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Isaacs v. Isaacs

SUPREME COURT OF THE STATE OF NEW YORK APPELLATE DIVISION SECOND JUDICIAL DEPARTMENT


March 23, 2010

CHERYL A. ISAACS, RESPONDENT,
v.
MARK P. ISAACS, APPELLANT.

In an action for a divorce and ancillary relief, the defendant appeals, as limited by his brief, from so much of an order of the Supreme Court, Nassau County (Zimmerman, J.), entered April 22, 2009, as, without a hearing, inter alia, denied those branches of his motion which were for a downward modification of the pendente lite maintenance and child support obligations set forth in an order of the same court dated October 16, 2008.

Published by New York State Law Reporting Bureau pursuant to Judiciary Law § 431.

This opinion is uncorrected and subject to revision before publication in the Official Reports.

PETER B. SKELOS, J.P., JOSEPH COVELLO, RUTH C. BALKIN SANDRA L. SGROI, JJ.

(Index No. 202356/08)

DECISION & ORDER

ORDERED that the order entered April 22, 2009, is affirmed insofar as appealed from, without costs or disbursements.

The defendant husband appeals from so much of the Supreme Court's order as denied those branches of his motion which were for a downward modification of his pendente lite child support and maintenance obligations. Contrary to the defendant's contentions, the Supreme Court properly denied his motion. "Modifications of pendente lite awards should rarely be made by an appellate court and then only under exigent circumstances, such as where a party is unable to meet his or her financial obligations or justice otherwise requires" (Barone v Barone, 41 AD3d 623, 624; see Sinanis v Sinanis, 67 AD3d 773). Here, although the defendant alleged an inability to pay the ordered support and maintenance, he failed to submit evidence sufficient to establish his income or demonstrate the existence of exigent circumstances (see Barone v Barone, 41 AD3d at 624). Under the circumstances, "any perceived inequities in the pendente lite award can be best remedied by a speedy trial, at which the parties' financial circumstances can be fully explored" (Sinanis v Sinanis, 67 AD3d at 774; see Swickle v Swickle, 47 AD3d 704, 705; Balkin v Balkin, 8 AD3d 416; Gold v Gold, 212 AD2d 503).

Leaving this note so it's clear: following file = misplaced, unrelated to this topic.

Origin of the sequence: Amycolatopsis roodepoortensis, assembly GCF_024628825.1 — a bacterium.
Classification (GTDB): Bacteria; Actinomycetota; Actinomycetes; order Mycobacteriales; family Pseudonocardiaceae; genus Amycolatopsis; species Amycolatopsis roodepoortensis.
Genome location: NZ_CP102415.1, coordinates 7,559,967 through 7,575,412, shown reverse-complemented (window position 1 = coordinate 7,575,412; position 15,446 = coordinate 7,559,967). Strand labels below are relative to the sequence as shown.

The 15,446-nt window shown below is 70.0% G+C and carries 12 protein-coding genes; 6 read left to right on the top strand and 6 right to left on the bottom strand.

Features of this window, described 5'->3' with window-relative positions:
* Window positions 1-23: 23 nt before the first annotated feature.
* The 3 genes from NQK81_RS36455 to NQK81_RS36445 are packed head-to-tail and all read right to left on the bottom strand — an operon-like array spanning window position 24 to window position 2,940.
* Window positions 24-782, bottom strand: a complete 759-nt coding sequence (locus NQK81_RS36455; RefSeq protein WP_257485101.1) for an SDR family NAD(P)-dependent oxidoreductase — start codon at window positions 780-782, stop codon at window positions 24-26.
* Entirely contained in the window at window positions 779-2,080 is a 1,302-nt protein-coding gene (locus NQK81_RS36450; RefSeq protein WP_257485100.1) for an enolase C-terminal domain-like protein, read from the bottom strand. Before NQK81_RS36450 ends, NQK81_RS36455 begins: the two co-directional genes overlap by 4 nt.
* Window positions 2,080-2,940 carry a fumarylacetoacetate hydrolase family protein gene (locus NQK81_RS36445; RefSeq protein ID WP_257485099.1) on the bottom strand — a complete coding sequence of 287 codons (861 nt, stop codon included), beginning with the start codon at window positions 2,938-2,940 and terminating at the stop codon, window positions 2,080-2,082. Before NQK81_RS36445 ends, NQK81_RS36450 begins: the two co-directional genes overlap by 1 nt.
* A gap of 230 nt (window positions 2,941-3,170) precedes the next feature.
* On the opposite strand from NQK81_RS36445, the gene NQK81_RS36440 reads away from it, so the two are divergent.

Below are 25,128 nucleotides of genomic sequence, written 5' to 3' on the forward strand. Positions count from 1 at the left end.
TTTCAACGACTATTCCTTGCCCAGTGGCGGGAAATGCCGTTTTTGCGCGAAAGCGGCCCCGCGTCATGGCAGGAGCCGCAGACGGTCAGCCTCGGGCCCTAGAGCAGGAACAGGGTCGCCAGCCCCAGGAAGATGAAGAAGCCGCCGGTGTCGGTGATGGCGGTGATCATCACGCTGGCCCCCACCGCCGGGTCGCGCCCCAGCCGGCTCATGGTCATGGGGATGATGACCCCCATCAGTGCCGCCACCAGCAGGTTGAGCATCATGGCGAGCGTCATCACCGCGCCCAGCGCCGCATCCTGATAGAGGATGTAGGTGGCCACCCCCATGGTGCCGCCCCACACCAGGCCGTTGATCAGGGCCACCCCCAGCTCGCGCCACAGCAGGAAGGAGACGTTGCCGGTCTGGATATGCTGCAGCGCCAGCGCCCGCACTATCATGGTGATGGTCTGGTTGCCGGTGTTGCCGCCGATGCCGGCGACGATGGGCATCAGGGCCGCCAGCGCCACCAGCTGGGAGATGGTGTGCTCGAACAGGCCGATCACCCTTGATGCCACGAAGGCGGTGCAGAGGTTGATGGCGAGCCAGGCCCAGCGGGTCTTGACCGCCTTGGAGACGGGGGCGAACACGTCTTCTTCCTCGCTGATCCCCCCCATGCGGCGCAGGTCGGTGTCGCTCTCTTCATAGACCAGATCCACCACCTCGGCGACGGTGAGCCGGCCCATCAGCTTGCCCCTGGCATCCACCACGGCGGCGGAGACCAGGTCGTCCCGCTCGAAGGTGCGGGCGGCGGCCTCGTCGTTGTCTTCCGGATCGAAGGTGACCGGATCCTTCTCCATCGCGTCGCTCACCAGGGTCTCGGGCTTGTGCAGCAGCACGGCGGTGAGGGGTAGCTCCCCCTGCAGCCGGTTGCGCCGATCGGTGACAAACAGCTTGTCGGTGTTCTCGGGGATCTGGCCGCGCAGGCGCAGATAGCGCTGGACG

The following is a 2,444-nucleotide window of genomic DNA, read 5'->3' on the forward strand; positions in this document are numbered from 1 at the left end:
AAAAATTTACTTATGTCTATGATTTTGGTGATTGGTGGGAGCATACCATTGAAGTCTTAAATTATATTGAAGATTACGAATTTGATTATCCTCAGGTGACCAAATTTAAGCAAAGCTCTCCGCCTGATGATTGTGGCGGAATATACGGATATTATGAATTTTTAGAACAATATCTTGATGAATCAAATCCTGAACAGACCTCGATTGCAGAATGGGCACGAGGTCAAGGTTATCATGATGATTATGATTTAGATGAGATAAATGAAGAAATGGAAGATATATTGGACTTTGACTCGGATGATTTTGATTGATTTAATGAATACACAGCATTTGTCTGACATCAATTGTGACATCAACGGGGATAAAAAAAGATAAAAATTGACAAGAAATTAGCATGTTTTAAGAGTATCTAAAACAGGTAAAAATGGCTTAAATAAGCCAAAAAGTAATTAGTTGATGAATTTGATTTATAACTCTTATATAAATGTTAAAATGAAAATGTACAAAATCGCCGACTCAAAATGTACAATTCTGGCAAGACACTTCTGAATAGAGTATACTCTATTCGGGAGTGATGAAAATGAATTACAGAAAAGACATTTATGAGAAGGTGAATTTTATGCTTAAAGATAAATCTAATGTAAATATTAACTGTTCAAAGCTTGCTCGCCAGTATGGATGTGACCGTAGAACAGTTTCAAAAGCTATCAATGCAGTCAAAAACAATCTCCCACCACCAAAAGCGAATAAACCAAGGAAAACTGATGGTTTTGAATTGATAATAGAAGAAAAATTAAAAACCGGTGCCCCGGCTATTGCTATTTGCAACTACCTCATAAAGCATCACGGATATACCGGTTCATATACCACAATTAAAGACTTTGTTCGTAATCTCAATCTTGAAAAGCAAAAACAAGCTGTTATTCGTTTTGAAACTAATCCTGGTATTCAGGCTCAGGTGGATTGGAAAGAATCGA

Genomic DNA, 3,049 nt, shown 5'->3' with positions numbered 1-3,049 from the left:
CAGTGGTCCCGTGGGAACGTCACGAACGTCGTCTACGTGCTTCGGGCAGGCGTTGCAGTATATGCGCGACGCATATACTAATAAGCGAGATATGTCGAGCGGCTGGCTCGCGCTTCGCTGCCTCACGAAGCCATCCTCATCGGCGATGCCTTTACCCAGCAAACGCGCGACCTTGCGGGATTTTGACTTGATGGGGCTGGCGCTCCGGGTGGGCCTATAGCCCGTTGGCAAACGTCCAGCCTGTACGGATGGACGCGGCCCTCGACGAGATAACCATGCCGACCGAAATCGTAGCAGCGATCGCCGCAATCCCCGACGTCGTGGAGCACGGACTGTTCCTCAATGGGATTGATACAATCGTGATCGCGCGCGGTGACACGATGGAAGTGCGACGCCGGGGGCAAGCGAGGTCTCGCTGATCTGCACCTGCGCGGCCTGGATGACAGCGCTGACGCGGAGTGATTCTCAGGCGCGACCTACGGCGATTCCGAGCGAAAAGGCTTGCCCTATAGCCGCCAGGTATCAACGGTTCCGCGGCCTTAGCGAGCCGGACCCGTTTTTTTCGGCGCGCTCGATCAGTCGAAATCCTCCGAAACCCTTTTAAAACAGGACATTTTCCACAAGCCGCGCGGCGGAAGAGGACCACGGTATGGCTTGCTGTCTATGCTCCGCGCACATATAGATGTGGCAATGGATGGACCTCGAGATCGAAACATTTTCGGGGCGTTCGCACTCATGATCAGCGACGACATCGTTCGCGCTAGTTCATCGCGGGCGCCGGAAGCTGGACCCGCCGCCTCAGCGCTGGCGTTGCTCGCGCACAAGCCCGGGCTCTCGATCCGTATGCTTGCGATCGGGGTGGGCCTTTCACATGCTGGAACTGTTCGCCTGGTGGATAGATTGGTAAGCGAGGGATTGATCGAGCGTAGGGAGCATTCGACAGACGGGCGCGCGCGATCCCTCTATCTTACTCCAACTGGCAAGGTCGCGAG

The defendant's remaining contentions are without merit.

SKELOS, J.P., COVELLO, BALKIN and SGROI, JJ., concur.

20100323

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